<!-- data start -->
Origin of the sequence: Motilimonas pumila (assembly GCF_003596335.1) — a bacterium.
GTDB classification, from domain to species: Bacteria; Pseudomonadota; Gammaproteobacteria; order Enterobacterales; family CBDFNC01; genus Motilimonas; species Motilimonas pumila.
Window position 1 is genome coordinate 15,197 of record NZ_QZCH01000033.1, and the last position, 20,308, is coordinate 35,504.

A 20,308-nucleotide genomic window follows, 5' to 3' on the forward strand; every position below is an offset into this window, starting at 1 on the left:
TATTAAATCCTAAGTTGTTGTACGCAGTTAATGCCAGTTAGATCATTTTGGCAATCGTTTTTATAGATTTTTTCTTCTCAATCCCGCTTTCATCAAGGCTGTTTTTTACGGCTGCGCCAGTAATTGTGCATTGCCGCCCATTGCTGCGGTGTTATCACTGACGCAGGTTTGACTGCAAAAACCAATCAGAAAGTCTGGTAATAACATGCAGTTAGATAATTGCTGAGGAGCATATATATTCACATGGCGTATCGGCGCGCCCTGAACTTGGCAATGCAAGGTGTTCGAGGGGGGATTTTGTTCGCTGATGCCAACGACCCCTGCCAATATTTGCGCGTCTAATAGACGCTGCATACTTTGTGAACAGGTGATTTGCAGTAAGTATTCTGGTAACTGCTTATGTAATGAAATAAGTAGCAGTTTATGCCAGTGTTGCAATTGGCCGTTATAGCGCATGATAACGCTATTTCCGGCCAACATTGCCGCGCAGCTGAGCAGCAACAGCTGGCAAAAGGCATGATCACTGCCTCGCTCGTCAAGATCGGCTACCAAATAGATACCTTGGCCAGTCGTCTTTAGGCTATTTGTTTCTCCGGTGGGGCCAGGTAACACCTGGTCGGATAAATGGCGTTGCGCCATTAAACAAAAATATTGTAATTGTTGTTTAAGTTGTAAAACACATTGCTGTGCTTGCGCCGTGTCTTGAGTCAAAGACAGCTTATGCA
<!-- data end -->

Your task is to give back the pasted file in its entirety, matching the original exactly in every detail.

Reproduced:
Origin of the sequence: Motilimonas pumila (assembly GCF_003596335.1) — a bacterium.
GTDB classification, from domain to species: Bacteria; Pseudomonadota; Gammaproteobacteria; order Enterobacterales; family CBDFNC01; genus Motilimonas; species Motilimonas pumila.
Window position 1 is genome coordinate 15,197 of record NZ_QZCH01000033.1, and the last position, 20,308, is coordinate 35,504.

A 20,308-nucleotide genomic window follows, 5' to 3' on the forward strand; every position below is an offset into this window, starting at 1 on the left:
TATTAAATCCTAAGTTGTTGTACGCAGTTAATGCCAGTTAGATCATTTTGGCAATCGTTTTTATAGATTTTTTCTTCTCAATCCCGCTTTCATCAAGGCTGTTTTTTACGGCTGCGCCAGTAATTGTGCATTGCCGCCCATTGCTGCGGTGTTATCACTGACGCAGGTTTGACTGCAAAAACCAATCAGAAAGTCTGGTAATAACATGCAGTTAGATAATTGCTGAGGAGCATATATATTCACATGGCGTATCGGCGCGCCCTGAACTTGGCAATGCAAGGTGTTCGAGGGGGGATTTTGTTCGCTGATGCCAACGACCCCTGCCAATATTTGCGCGTCTAATAGACGCTGCATACTTTGTGAACAGGTGATTTGCAGTAAGTATTCTGGTAACTGCTTATGTAATGAAATAAGTAGCAGTTTATGCCAGTGTTGCAATTGGCCGTTATAGCGCATGATAACGCTATTTCCGGCCAACATTGCCGCGCAGCTGAGCAGCAACAGCTGGCAAAAGGCATGATCACTGCCTCGCTCGTCAAGATCGGCTACCAAATAGATACCTTGGCCAGTCGTCTTTAGGCTATTTGTTTCTCCGGTGGGGCCAGGTAACACCTGGTCGGATAAATGGCGTTGCGCCATTAAACAAAAATATTGTAATTGTTGTTTAAGTTGTAAAACACATTGCTGTGCTTGCGCCGTGTCTTGAGTCAAAGACAGCTTATGCA